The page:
I added a few green highlights in the centre using my Wink of Stella pen and some Old Olive ink before adding some Champagne rhinestone centres.

The centrepiece was layered up and glued in place and I cut another of the large labels from DSP to glue to the back to cover the stems and make it look neater as the back will be visible once the card is displayed.

The final job was to attach the centre piece in the same way as the smaller sentiment was attached earlier.

And here’s proof that it fits into a standard C2 envelope.

Images © 2021 Stampin’ Up!

Scrappy Strips

This is a handy technique for using up those old bits of DSP you’ve got lying around after finishing other projects.  However, you can also just use coloured card or even a single colour card that’s been textured with embossing folders.

To begin, I cut a bunch of wonky strips – ones where the edges aren’t parallel.   The strips need to be longer than the card panel you’re sticking them to.  As I was making a single colour, I added texture to my strips by using a variety of embossing folders.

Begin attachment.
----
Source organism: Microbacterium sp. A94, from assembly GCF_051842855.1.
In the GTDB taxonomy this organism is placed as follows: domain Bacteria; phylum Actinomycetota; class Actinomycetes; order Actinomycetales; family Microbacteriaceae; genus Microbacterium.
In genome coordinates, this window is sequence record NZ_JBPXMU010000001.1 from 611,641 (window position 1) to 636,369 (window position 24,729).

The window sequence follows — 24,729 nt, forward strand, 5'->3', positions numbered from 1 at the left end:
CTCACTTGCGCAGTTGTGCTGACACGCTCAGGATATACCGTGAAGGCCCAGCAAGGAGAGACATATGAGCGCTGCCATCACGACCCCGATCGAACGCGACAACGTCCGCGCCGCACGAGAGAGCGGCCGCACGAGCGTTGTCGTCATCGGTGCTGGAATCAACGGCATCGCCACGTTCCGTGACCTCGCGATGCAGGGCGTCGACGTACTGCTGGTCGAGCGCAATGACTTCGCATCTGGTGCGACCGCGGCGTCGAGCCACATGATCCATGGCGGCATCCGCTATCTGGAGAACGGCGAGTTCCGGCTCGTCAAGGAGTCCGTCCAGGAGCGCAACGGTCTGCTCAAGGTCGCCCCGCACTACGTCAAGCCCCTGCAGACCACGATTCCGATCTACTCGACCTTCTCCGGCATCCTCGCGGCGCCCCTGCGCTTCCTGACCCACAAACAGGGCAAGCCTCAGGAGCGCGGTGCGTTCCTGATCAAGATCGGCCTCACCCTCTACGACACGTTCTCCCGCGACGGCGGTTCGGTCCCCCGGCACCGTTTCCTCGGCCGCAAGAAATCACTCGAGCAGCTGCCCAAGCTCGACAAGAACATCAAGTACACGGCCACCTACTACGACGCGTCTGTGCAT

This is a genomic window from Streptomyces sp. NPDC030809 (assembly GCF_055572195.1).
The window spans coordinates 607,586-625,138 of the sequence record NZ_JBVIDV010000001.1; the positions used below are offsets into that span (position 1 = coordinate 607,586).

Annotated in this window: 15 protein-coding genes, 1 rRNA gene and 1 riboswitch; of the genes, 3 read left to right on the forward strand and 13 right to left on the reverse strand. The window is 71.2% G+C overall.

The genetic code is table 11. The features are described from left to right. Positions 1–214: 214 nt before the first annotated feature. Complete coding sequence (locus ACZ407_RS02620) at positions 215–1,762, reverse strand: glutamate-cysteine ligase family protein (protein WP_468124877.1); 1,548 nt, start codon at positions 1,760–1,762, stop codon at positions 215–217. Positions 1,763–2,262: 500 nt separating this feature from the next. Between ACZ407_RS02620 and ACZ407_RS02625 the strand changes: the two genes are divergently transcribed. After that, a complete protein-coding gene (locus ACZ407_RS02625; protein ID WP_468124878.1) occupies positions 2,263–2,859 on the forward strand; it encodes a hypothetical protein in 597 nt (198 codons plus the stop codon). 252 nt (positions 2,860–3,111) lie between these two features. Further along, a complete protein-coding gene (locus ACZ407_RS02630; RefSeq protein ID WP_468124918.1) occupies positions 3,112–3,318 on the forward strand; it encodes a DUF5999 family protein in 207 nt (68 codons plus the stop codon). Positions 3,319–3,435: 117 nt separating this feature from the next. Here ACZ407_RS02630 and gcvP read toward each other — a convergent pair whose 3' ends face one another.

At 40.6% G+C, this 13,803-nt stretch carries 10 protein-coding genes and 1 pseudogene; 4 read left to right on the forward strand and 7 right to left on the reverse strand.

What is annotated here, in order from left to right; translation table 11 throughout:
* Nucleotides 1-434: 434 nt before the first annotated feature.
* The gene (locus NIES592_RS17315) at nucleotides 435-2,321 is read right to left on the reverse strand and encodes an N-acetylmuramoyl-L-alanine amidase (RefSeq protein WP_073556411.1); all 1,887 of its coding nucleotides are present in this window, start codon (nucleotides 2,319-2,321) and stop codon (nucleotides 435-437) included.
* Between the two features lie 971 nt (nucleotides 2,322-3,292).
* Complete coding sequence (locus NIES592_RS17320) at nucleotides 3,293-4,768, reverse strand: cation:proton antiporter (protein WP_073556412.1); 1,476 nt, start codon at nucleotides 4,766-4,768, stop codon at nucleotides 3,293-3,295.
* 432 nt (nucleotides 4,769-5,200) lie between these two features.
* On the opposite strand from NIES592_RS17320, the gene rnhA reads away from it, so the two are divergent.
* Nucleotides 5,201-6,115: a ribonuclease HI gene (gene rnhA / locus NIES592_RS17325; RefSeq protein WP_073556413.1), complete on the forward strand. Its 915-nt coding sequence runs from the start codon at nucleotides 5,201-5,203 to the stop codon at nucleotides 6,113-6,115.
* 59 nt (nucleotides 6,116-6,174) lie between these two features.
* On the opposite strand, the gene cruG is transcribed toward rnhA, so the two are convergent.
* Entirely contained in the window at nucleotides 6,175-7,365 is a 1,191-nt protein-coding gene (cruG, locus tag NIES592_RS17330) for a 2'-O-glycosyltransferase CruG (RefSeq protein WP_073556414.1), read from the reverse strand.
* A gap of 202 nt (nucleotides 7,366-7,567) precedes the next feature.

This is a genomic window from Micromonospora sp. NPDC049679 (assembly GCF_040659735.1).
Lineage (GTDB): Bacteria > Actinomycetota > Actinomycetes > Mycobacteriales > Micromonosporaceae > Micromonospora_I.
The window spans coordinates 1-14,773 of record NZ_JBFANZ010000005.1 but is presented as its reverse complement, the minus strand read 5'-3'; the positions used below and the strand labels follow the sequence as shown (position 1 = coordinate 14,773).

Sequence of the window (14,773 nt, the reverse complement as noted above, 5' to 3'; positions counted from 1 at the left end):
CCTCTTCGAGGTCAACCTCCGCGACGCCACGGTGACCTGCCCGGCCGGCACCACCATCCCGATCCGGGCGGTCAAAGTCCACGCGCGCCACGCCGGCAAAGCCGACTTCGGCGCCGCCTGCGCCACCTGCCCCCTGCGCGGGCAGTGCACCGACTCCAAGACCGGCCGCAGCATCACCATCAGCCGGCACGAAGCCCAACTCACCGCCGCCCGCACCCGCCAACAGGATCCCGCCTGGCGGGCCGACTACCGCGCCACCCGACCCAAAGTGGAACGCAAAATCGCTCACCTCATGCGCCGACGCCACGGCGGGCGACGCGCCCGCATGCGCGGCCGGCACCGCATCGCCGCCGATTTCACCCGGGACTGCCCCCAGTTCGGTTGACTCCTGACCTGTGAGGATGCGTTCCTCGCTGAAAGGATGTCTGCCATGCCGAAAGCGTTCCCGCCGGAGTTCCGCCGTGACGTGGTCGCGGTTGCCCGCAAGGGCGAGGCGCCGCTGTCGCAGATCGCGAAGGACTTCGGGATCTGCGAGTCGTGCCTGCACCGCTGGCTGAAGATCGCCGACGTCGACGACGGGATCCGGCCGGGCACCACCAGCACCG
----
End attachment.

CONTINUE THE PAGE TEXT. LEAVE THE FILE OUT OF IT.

It’s not entirely necessary but makes life a lot easier to have a non-stick sheet to put the card layer on that the strips will be stuck to.  This is because the strip overhang will have glue on and will stick to anything underneath.  I roughly planned out my strip arrangement and began to glue them in place, leaving a small gap between each strip.

After the glue dried, I turned my card over and trimmed the strips with scissors, using the edge of the card panel as my guide.

I layered my strippy panel on a Champagne foil sheet but ‘gutted’ it first so as not to waste the inner portion and then mounted onto my card base.

The last step is to add the sentiment and any decorative elements.  I cut some leaf shapes using the Forever Flourishing dies from the gutted piece of Champagne foil and stamped some foliage images on the liner and envelope.

I also made another card using the Playful Pets DSP together with some blank card strips to tone down the patterns.  The dog is cut from the DSP using one of the Pampered Pets dies.